Important in the early history of Delta Tau Delta was the initiation of two men, Rhodes Stansbury Sutton (Stan for short) and Samuel S. Brown, into the fraternity. Henry King Bell who was located in Lexington, Kentucky, heard of the Civil War's effects on Bethany College and the membership of Delta Tau Delta. After riding to Bethany and realizing that the longevity of Delta Tau Delta at risk, Bell travelled to Canonsburg, Pennsylvania and found two men of distinction: Sutton and Brown. On February 22, 1861 they rode on horseback during a snowstorm of mythic proportions from what was then Jefferson College (would later merge with Washington Academy to become the present day Washington & Jefferson College) in Canonsburg, Pennsylvania to Bethany to be initiated and bring the designation of the Alpha Chapter and the governance of the Fraternity back to their home campus.. As membership declined at the Jefferson Alpha Chapter, Jefferson College faced an uncertain merger with Washington Academy. In fact, the Jefferson College was going out of existence and its campus was being moved to Washington, Pennsylvania. Uncertain as to the stability and success of this merger, the men at Jefferson did the responsible thing by allowing the election of a new Alpha Chapter at the General Convention (later to be renamed the Karnea). Ohio Wesleyan then assumed the Alpha designation. Before the Alpha designation was finally transferred to Allegheny College (its current location), the Ohio Wesleyan chapter disappeared temporarily because of a lack of membership.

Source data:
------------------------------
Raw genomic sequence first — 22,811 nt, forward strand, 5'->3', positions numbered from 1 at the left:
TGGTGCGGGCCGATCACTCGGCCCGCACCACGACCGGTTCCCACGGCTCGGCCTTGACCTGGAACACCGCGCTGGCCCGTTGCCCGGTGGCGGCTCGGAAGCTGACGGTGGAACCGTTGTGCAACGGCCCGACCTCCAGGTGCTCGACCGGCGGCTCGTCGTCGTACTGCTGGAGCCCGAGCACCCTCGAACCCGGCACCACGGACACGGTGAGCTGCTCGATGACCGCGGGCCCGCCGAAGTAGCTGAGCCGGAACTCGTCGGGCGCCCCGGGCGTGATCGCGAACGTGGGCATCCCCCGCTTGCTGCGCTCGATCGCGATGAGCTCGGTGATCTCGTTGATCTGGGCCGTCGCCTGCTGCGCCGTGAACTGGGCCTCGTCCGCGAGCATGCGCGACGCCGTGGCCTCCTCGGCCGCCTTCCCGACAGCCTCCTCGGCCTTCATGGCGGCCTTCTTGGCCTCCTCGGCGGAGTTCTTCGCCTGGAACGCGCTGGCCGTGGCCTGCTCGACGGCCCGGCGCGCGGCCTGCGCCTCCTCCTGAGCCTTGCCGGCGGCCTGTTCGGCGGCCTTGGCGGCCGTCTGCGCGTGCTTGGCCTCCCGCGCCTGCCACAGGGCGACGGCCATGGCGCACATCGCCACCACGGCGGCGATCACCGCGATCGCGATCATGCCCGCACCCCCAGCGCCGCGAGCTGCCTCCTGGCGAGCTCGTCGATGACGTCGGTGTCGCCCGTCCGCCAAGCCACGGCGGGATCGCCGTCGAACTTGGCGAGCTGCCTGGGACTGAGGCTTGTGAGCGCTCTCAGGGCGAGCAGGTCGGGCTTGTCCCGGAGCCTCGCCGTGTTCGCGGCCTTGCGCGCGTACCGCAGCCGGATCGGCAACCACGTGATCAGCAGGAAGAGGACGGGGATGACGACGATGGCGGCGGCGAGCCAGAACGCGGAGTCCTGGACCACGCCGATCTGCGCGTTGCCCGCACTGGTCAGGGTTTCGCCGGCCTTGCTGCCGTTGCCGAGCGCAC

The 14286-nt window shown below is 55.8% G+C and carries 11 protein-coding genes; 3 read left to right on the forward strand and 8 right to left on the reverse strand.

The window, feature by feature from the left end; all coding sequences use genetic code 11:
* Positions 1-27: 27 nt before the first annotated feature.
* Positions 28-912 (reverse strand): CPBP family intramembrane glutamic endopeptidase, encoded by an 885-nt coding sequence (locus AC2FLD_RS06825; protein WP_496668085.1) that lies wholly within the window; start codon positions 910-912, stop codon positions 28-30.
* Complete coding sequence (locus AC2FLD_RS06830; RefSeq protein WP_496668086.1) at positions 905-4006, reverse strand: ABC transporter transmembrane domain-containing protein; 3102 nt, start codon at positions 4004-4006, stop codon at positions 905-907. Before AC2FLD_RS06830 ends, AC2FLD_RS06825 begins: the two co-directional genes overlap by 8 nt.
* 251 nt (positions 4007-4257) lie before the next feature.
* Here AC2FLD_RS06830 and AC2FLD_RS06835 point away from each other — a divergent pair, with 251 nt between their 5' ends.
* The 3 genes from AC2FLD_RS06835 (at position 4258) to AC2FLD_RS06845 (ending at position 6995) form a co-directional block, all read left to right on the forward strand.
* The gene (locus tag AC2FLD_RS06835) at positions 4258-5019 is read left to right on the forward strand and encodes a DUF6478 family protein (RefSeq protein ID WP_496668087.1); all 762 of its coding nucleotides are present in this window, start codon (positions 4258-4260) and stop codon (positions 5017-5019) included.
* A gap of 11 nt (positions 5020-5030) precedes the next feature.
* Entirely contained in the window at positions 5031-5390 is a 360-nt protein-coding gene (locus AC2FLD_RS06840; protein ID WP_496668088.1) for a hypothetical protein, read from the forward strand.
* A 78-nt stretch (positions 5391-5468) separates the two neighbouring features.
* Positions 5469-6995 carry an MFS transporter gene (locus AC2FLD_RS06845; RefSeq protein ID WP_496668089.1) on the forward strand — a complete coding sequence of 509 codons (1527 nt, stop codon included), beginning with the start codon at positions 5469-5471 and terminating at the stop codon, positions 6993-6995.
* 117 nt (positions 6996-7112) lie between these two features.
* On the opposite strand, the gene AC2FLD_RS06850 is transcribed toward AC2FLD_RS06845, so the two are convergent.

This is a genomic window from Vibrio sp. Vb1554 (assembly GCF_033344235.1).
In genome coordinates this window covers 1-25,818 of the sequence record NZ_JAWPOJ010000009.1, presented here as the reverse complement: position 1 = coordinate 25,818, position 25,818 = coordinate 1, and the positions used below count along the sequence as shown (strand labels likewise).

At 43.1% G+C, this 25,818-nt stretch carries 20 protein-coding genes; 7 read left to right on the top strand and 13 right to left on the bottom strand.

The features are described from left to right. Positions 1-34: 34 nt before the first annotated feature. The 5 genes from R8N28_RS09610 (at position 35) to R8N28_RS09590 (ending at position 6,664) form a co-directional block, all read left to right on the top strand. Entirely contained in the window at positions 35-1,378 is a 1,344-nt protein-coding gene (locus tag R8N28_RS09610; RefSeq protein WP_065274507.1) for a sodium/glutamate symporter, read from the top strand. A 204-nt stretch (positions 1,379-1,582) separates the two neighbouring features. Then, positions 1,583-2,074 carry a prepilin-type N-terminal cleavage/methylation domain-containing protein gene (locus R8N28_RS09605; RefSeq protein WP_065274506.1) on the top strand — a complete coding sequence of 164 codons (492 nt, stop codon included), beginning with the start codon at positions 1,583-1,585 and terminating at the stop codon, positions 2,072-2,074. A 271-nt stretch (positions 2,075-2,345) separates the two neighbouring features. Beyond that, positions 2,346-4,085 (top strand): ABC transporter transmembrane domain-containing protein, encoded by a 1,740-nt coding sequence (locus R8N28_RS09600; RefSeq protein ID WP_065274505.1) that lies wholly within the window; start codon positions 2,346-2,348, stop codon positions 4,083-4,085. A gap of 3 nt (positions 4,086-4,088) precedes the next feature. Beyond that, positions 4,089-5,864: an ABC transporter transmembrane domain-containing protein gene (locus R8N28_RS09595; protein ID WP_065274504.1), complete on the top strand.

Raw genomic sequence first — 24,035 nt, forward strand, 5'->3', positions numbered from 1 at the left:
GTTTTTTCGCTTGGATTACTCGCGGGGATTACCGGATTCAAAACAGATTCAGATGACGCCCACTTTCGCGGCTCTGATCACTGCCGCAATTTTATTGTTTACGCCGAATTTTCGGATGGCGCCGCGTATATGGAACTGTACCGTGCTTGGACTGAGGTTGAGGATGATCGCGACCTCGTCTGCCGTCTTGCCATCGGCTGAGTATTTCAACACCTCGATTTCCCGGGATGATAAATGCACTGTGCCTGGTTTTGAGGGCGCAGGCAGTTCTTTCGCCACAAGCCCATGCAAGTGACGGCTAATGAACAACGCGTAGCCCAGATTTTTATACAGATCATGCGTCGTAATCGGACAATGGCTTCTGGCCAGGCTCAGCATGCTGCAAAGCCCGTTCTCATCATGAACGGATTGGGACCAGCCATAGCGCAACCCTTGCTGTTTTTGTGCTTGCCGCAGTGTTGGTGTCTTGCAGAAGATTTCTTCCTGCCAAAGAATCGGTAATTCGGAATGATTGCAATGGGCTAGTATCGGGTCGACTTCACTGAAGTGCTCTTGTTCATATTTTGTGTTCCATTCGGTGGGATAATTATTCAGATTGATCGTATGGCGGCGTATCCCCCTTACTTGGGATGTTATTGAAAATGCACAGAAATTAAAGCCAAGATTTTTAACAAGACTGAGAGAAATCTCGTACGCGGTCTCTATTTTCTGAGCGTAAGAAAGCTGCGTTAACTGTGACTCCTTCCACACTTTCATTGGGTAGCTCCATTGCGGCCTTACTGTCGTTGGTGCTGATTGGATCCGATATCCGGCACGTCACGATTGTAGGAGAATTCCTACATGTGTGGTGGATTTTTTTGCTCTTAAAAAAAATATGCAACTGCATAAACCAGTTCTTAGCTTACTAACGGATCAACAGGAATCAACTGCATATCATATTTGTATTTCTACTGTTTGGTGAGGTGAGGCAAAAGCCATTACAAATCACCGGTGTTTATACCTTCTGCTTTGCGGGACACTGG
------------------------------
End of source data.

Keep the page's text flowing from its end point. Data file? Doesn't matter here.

In 1886, Delta Tau Delta merged with the Rainbow Fraternity, a southern fraternity founded in 1848 at the University of Mississippi.[7] This was in response to Delta Tau Delta's declining number of chapters in the South.

After the Ohio Wesleyan chapter disappeared in 1875, Allegheny College chapter, the fourth and final chapter to hold Alpha designation, assumed control of the Fraternity. James S. Eaton, Alpha (Allegheny College) 1875, a “hero” of the Fraternity, traveled to Delaware, Ohio, to collect what remained of the organization’s records he could find. After discovering what little he could about the loss of the Ohio Wesleyan members, he brought the “Alpha” designation back with him to Allegheny College. There, a well-managed group of undergraduates handled their own chapter affairs as well as the supervision of the whole Fraternity. Delta Tau Delta flourished during Allegheny’s era of control; a magazine was established; 15 chapters were founded, of which eight survive (several others were reestablished later).